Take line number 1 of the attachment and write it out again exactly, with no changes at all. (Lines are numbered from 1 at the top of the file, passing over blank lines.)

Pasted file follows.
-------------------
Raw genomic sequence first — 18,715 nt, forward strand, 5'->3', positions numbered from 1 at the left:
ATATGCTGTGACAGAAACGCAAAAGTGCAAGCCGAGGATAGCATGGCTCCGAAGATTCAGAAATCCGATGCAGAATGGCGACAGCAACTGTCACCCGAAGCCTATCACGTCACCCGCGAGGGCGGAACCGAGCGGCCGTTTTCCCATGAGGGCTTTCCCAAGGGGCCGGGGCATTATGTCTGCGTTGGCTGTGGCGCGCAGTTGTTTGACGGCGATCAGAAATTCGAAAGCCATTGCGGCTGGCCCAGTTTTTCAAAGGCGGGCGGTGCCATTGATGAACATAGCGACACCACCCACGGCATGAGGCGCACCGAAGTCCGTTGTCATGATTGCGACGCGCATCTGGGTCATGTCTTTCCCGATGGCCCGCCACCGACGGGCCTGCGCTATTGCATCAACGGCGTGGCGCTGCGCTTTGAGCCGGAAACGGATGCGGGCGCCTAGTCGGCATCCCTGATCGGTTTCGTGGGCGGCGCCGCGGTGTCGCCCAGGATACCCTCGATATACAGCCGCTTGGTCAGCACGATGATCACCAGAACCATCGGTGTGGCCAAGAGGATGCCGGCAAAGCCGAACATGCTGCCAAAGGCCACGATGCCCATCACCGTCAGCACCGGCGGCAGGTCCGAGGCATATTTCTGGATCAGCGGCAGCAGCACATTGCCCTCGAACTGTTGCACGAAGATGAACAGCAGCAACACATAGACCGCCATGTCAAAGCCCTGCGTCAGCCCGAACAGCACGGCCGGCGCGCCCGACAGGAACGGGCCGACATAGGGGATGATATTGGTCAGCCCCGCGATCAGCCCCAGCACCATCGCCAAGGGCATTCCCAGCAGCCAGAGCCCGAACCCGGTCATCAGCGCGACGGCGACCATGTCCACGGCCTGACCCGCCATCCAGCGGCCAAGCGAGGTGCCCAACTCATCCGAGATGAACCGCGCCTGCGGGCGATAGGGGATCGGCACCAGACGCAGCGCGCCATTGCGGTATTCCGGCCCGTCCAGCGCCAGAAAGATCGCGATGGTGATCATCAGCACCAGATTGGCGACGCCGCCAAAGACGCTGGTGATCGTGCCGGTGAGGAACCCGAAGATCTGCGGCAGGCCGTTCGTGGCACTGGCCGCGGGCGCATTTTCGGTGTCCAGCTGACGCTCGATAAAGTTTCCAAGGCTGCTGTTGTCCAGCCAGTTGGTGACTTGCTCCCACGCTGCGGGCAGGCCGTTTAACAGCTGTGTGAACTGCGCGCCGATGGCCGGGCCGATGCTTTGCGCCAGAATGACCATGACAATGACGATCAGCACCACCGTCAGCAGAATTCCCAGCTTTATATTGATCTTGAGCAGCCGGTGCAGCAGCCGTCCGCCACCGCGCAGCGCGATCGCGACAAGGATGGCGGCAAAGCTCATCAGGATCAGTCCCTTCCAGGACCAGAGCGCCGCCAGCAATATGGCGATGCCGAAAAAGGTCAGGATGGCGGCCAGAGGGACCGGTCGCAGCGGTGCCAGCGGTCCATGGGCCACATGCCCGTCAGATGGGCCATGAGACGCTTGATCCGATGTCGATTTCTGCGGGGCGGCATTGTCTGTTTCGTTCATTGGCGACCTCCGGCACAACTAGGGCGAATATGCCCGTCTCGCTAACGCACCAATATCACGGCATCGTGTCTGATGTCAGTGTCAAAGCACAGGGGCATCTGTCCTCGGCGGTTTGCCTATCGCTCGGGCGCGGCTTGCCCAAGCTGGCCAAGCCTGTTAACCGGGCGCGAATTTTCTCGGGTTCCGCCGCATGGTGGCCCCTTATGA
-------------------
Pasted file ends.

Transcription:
Raw genomic sequence first — 18,715 nt, forward strand, 5'->3', positions numbered from 1 at the left: